A recent case out of Tennessee has created some buzz in the criminal defense world given the spotlight it places on the proper weight of field sobriety tests. The Tennessee Supreme Court recently decided to hear the case, Tennessee v. David Bell, and will issue an opinion regarding how much importance field sobriety tests should have in drunk driving investigations.
The case originated in 2009 when Mr. Bell was pulled over on suspicion of drunk driving. An officer spotted Bell driving in the wrong lane, something that Bell says happened because of a road detour which caused him to miss his turn and try to turn back the other direction. The officer pulled Mr. Bell over and proceeded to administer a standard battery of six field sobriety tests. To the officer’s surprise Bell passed each one with flying colors.
Despite Bell’s success at the field sobriety tests, the officer remained suspicious and arrested the man, taking him back to the police station where he underwent a blood test, which showed he had a blood alcohol level of 0.15 percent. The question that Bell has raised is whether the officer had sufficient probable cause to make the arrest after his stellar performance on the sobriety tests.
The lower court judge who initially heard the matter decided to throw out the case against Bell saying that the BAC reading was illegally obtained and therefore had to be excluded from evidence. Prosecutors appealed the matter up the rung to the state Court of Criminal Appeals. The Appeals Court backed up the lower court judge, saying that the government was trying to have its cake and it eat too. The Court held that the government could not administer field sobriety tests and then disregard the results when they indicate sobriety.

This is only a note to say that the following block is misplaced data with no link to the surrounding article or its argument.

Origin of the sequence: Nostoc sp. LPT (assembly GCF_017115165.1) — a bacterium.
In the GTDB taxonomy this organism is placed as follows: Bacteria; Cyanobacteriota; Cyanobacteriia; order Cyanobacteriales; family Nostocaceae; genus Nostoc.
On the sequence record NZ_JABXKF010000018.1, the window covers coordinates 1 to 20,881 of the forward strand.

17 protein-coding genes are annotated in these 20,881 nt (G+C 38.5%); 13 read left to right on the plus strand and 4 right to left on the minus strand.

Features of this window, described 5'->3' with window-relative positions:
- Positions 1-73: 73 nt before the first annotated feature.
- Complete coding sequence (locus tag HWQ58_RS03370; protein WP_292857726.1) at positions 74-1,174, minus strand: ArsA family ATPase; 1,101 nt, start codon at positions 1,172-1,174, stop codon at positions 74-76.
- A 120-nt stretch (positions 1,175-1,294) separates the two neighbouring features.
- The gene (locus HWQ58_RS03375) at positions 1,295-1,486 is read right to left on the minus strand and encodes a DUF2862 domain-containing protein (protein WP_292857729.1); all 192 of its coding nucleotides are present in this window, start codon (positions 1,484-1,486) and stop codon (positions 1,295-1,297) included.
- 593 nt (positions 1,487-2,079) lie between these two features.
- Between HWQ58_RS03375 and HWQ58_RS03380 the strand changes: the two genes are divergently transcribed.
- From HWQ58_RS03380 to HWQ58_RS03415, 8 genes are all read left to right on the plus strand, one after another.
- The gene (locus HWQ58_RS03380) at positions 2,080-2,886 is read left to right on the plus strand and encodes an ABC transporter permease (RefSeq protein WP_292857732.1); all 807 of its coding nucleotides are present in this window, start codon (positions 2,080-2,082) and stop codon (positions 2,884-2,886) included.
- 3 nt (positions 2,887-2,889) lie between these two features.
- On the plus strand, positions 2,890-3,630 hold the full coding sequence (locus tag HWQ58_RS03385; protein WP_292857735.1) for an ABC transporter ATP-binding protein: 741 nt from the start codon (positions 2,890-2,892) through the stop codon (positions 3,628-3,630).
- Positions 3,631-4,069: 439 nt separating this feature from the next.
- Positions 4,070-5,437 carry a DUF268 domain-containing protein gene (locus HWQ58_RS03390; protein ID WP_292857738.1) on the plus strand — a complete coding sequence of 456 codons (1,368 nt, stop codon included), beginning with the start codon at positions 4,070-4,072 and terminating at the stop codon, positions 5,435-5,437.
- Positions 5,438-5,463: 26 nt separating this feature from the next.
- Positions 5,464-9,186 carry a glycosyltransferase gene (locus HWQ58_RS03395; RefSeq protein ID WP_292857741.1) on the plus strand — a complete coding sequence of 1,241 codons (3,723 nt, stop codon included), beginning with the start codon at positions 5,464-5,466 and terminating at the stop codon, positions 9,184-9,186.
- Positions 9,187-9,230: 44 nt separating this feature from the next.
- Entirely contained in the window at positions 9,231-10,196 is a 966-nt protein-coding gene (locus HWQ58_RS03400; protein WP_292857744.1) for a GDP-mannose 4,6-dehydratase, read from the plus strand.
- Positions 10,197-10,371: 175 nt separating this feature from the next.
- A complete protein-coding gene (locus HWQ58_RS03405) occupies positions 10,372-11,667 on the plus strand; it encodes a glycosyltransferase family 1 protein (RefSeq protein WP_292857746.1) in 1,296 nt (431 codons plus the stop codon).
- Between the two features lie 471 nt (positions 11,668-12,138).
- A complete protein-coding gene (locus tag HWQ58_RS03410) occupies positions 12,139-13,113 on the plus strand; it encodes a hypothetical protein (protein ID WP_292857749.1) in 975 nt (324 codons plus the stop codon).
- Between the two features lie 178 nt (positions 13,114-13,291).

Bell has argued from the start of the case that the officer was correct to pull him over and launch an initial investigation. The problem occurred when the officer continued investigating despite what appeared to be definitive results from the field sobriety tests. Bell’s attorney says the government should not be permitted to insist, on the one hand, that field sobriety tests are reliable indicators of intoxication, and on the other hand, ignore the results when they indicate sobriety.
The questions raised in the case are interesting ones and will hopefully spark a thoughtful discussion of similar issues in states across the country and here in Missouri. If field sobriety tests are so reliable, then why should officers be able to toss the results aside when they want to continue digging until they can definitively show intoxication?
If you’ve had a run in with the law and find yourself in need of a Missouri DWI defense lawyer capable of aggressively protecting your interests, contact our St. Louis DWI law firm today at (314) 863-0500.
Source: “TN Supreme Court agrees to hear field sobriety case,” published at WSMV.com.